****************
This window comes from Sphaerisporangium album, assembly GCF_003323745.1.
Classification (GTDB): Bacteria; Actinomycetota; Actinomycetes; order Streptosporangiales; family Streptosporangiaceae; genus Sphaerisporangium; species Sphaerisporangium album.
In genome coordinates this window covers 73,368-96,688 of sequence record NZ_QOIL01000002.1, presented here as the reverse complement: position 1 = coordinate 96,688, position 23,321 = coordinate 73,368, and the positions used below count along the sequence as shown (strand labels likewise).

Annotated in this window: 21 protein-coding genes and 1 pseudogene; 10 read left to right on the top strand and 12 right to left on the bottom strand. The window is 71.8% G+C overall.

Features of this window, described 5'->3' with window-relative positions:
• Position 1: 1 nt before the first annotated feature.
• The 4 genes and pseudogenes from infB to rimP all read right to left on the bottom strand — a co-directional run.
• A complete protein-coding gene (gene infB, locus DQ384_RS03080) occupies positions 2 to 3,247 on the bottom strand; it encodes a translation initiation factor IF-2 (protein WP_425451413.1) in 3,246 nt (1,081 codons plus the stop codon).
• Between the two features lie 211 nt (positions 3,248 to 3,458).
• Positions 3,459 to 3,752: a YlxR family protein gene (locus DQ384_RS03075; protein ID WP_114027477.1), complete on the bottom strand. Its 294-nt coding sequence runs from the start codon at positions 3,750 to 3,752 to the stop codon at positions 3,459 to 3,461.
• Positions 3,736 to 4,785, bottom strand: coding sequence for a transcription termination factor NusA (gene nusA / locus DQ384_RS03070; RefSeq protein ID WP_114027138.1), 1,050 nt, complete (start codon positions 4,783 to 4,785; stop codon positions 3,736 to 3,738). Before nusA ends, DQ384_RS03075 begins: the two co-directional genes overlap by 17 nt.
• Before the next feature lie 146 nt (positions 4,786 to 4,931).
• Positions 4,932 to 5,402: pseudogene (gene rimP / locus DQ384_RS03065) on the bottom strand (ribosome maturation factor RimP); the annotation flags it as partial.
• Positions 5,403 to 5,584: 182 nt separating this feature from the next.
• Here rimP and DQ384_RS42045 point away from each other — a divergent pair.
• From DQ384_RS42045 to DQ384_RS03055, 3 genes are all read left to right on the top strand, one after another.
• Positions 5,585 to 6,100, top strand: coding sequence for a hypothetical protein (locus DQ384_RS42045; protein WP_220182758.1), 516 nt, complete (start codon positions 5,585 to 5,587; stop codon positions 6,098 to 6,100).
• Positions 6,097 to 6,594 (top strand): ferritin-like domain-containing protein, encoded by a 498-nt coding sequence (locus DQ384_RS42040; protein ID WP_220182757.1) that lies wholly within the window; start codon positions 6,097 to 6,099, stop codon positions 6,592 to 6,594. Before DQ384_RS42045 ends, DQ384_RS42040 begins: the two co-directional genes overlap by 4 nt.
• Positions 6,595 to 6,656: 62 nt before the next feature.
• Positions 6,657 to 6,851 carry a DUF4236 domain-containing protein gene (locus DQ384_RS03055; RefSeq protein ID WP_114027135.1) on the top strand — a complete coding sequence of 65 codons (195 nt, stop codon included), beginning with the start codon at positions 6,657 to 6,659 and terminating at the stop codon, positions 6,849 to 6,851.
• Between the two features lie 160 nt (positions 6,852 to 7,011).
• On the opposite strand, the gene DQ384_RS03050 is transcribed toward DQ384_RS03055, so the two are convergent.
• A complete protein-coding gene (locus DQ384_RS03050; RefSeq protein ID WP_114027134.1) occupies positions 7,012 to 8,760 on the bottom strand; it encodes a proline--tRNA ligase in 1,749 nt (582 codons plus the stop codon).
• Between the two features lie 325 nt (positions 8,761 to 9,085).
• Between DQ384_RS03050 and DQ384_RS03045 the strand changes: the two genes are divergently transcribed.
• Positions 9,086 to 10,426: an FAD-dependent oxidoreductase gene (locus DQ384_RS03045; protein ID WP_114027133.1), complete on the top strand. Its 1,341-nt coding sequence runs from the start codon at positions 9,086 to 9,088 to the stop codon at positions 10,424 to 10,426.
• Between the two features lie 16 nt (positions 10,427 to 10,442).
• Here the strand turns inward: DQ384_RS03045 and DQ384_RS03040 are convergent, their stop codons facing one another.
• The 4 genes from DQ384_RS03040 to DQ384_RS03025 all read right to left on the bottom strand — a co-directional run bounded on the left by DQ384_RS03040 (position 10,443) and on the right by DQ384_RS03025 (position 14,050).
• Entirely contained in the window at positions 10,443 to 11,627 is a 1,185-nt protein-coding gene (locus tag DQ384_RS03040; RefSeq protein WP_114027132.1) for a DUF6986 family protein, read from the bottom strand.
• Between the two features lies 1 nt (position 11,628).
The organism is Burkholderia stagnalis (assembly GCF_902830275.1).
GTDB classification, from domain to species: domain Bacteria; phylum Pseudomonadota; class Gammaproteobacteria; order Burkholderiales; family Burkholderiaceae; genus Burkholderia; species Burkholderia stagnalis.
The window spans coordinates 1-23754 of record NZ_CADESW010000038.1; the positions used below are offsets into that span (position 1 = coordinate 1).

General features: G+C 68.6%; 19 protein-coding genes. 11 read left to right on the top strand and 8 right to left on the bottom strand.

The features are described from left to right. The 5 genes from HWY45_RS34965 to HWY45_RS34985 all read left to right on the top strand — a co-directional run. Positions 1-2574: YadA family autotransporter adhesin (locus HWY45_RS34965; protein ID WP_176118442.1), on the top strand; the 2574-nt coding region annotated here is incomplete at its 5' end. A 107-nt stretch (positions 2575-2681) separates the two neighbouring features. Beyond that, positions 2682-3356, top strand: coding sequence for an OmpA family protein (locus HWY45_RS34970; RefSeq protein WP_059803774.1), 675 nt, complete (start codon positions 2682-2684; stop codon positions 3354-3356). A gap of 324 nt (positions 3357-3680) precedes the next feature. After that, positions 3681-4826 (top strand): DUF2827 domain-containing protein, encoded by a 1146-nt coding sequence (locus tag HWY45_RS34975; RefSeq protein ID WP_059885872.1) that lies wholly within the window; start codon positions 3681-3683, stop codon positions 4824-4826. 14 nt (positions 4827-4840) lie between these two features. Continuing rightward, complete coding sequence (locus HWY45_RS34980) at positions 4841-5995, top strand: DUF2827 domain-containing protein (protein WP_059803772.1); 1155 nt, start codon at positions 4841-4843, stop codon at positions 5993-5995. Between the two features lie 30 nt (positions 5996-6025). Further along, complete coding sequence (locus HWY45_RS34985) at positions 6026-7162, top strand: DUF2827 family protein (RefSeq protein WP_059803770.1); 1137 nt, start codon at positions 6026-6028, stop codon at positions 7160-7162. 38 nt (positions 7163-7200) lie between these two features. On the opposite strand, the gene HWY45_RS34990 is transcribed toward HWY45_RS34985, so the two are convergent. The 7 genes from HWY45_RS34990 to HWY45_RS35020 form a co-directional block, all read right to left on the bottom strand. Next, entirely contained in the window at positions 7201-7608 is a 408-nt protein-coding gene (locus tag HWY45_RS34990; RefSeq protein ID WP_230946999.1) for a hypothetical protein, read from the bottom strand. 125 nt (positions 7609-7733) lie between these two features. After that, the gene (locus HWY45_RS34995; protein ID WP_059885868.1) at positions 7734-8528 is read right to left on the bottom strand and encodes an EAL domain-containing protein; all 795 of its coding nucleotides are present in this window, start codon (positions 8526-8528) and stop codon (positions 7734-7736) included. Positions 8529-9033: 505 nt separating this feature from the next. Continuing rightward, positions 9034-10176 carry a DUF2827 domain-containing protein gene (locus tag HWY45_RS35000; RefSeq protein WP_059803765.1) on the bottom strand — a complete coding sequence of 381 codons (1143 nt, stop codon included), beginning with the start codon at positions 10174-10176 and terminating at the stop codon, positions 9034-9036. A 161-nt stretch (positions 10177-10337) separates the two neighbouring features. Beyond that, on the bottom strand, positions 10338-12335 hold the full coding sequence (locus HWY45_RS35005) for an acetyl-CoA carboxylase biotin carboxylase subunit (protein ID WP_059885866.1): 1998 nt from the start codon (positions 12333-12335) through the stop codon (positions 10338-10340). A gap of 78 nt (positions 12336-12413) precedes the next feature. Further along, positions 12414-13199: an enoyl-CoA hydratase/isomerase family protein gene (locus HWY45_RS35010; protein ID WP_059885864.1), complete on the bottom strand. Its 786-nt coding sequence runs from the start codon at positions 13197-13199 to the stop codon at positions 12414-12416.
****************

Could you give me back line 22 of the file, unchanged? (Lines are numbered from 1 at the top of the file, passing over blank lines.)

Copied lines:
• On the opposite strand, the gene DQ384_RS03050 is transcribed toward DQ384_RS03055, so the two are convergent.